Aidan: I have a soft spot for dark humor and for intricate settings. Like most editors I want characters I care about and stories with a strong voice. I also have a weakness for bears.
Elise: I love to experiment. I love to jump off a cliff and dare the reader to follow. I hope we see some risk taking! I’ve always found poetry to be powerful. When I’m stuck in my own work, reading poetry can often get my brain back into gear and motion. I am hopeful we’ll see stories that show and explore that power. Poetry can so often be looked down on, but I think it’s just as vital to this world as fiction. Poetry can be quiet, but so can a punch to the gut.
Since you’re editing an anthology themed around fighting and poetry, I think it’s only fair to ask each of you to provide an inspiring battle cry in limerick form. Haikus are also acceptable. (Yes I’m aware this isn’t actually a question.)
There once was a lass in a bonnet
whose sword had strange writing upon it.
She translated the verse
into this lovely curse:
“Ye aught go to back Sword & Sonnet!”
There once was a poet whose love of words,
Transformed her sonnets into birds,
She fought her enemies with poems and puns,
They laid down their swords and guns,
And praised the power of her words.
There once was a girl who did battle
With her sword, her book, and her…hey are those cattle?
She took to the sky
With a furious cry:
“Oh shit I’ve misplaced my saddle!”
Bravo! Now, if you yourself were going into battle, what would your weapon of choice be?
Rachael: The word Hospitality in sixteen languages, a dappled pink scarf, and my rebellious youth. I would ride behind my battle-poet army on a beat-boxing mastodon and pointedly refuse to smile when asked. It would be terrifying.
Aidan: A dancing Christopher Walken riding atop a giant sandworm.
Elise: The trebuchet, filled with a thousand thousand volumes of Good Poems for Hard Times, ed. Garrison Keillor.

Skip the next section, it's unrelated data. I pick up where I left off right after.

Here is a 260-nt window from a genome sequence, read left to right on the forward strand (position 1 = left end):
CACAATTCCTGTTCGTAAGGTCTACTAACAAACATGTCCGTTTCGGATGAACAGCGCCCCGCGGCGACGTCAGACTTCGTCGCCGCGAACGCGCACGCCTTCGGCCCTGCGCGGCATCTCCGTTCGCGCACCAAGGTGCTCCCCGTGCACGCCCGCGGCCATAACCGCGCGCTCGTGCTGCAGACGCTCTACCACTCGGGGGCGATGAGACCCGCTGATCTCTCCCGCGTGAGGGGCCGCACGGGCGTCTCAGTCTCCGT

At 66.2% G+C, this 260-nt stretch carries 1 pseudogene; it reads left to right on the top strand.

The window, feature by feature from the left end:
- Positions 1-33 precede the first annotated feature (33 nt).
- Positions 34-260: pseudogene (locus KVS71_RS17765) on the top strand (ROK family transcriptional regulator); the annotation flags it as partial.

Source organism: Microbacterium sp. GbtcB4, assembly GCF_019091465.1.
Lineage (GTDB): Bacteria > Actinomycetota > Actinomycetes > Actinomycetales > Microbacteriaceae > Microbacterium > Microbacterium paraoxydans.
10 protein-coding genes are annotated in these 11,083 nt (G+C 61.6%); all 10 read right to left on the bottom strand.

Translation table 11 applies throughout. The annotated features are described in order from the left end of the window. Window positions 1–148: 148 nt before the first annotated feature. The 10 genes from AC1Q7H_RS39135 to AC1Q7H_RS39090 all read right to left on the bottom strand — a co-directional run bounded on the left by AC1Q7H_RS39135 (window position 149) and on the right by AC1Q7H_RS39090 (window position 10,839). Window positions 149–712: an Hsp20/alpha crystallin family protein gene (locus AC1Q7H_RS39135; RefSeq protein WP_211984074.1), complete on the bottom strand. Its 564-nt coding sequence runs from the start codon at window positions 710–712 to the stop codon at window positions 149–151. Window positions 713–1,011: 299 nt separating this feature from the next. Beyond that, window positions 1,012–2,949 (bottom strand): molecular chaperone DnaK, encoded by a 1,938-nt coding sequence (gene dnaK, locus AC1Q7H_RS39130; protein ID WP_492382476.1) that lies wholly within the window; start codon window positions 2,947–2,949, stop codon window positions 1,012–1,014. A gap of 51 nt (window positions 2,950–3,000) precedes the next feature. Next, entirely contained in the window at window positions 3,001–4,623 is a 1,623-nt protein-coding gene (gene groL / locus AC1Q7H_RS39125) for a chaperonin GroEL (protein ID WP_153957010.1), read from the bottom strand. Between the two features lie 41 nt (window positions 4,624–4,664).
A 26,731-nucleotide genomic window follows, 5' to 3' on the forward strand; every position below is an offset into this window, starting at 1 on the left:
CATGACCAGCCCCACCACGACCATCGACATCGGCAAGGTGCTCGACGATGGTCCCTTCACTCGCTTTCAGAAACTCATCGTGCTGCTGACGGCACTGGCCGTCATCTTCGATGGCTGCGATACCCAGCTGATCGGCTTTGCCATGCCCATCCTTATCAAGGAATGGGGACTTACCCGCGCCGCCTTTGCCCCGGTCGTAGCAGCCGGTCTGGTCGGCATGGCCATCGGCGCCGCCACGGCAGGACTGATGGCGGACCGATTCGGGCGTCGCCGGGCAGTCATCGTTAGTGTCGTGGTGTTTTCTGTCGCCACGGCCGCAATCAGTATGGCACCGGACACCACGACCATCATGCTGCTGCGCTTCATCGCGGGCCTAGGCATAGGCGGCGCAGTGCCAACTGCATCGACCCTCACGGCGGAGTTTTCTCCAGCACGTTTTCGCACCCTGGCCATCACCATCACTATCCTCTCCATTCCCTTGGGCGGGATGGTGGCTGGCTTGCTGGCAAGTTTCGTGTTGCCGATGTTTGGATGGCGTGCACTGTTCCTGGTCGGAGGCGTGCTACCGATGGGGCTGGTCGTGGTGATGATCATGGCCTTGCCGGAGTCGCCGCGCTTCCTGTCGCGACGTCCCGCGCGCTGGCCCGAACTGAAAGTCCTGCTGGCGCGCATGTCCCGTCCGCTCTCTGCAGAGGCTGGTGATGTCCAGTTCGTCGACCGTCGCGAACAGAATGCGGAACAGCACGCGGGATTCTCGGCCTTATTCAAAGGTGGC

I would follow all of you into battle without hesitation! Any closing thoughts you’d like to share about Sword and Sonnet, or other upcoming projects you’re working on you’d like people to know about?
Rachael: While many anthology Kickstarters offer story critiques as a backer reward, ours is offering a special round table-style crit from all three of us. This is a good opportunity to get a peek at the editorial process in a way you almost never get to see when you’re just starting out. We say all the time that editors aren’t a monolith, and different readers can have very different opinions on the same story, which means that often submitting your stories is really a game of finding your ideal reader. Otherwise there’s a tendency to thinking we need to flatten ourselves as writers to fit, to aim for a good generic blandness instead of embracing what makes our voices unique, powerful, and sometimes divisive. But the truth is that every battle poet causes conflict, right?
Aidan: We’d love the chance to see what stories writers can create about battle poets and hope that people are excited about the idea as much as we are.
Elise: I hope that we have the opportunity to bring you this anthology because the concept is truly unlike anything I’ve seen out there.
Thank you all for dropping by! I can’t wait for Sword and Sonnet to be out in the world!
Rachael: Thank you so much for having us!
Aidan: Thanks Alison!
Elise: Thanks for having us, Alison. I’m delighted you’re going to be part of this anthology!